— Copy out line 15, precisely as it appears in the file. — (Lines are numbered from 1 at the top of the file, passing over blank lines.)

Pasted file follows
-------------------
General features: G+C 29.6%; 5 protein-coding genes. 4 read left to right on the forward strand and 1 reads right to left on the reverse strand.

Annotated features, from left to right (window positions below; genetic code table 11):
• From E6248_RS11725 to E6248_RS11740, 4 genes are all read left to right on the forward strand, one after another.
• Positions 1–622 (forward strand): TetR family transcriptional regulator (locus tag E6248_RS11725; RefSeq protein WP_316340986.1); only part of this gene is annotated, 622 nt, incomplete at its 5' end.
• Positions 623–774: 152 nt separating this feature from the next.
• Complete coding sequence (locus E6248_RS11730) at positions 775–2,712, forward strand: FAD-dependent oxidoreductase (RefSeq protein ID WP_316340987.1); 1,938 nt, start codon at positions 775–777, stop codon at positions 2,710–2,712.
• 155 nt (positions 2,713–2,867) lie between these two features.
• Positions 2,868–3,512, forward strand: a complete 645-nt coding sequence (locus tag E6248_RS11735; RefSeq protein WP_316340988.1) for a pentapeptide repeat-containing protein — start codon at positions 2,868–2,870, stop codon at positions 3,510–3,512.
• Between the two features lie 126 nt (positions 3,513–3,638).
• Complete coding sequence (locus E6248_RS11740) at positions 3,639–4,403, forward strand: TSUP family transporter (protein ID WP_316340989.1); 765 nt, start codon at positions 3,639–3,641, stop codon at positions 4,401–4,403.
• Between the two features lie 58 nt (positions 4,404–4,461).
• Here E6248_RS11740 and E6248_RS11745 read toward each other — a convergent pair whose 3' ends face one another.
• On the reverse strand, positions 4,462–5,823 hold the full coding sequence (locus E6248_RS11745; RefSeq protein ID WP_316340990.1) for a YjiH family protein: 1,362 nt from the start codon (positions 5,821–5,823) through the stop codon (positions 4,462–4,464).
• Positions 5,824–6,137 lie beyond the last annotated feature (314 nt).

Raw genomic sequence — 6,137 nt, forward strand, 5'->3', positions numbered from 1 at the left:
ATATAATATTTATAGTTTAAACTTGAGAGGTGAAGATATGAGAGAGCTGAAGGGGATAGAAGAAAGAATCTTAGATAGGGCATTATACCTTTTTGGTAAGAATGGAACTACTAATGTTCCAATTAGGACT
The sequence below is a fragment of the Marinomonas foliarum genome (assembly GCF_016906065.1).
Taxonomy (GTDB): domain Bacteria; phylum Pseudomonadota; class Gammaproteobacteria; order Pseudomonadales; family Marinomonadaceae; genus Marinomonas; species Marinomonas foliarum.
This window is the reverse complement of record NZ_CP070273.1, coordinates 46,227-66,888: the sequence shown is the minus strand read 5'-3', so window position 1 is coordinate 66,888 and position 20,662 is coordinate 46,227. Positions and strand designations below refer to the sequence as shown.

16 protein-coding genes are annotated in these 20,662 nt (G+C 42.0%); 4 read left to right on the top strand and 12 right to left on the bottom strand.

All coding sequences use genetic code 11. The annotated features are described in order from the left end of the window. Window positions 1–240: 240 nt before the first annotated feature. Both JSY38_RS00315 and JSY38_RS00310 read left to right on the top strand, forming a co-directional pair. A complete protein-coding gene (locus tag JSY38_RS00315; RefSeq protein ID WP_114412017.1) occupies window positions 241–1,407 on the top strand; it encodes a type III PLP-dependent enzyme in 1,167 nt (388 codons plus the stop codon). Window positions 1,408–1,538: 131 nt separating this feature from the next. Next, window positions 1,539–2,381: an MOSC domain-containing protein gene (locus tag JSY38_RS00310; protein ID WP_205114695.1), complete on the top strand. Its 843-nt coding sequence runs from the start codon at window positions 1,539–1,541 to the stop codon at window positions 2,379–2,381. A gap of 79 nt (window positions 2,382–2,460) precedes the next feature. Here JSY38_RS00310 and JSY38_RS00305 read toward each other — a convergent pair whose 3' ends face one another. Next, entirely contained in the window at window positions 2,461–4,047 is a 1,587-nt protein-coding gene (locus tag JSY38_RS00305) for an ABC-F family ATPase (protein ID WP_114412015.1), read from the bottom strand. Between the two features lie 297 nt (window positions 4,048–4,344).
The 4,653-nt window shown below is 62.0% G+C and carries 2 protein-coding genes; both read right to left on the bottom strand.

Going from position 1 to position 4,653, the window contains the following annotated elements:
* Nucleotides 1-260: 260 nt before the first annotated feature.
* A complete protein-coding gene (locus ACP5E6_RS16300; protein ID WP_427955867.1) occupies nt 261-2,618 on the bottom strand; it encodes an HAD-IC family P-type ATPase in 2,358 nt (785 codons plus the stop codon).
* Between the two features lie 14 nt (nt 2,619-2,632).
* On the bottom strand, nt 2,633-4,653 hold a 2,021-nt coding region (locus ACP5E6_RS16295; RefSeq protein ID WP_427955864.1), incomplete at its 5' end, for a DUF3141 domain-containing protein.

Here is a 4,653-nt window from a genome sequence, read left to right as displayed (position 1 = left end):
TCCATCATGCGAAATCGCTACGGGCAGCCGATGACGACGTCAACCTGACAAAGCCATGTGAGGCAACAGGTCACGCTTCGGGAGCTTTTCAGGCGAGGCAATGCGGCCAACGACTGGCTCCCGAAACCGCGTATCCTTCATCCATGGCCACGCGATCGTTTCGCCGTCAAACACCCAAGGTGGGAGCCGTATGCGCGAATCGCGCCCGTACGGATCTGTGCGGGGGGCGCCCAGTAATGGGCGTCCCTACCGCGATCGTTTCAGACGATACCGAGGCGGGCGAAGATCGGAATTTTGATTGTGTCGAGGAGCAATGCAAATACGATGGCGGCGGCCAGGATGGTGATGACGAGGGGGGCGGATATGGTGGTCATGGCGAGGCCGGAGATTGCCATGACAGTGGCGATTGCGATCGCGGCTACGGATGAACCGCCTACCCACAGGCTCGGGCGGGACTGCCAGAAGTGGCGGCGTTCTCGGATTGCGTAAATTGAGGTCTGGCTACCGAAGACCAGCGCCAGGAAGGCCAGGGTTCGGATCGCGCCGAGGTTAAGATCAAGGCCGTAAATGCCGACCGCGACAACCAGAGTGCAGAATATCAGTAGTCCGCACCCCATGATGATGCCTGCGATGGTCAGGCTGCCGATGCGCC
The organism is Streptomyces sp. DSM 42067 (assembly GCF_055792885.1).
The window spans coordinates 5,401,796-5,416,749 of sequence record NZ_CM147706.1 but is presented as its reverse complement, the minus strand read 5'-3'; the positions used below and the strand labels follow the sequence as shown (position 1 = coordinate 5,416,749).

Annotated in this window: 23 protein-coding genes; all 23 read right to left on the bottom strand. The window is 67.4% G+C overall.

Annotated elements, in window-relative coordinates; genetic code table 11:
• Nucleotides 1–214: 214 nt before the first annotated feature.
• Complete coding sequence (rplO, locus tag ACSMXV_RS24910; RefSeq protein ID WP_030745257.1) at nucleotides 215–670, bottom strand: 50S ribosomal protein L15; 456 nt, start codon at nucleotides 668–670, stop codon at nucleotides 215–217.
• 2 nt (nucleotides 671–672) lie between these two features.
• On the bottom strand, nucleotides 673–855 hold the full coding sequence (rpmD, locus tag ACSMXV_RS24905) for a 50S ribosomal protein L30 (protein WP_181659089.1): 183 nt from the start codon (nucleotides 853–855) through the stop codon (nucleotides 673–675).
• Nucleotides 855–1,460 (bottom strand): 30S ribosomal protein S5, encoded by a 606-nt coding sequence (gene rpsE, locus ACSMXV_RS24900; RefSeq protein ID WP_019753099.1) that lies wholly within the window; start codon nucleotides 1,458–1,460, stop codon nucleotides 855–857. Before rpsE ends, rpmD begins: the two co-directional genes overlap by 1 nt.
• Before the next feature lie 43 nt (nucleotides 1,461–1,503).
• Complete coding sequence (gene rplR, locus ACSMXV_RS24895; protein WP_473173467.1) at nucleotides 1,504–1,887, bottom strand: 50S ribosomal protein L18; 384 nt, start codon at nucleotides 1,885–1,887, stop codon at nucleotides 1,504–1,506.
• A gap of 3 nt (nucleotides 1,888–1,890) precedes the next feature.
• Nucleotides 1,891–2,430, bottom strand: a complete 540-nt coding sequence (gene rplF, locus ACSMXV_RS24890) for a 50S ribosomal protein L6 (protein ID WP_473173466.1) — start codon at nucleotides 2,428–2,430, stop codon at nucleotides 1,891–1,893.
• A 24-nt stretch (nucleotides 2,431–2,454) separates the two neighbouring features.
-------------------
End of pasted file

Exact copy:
Raw genomic sequence — 6,137 nt, forward strand, 5'->3', positions numbered from 1 at the left: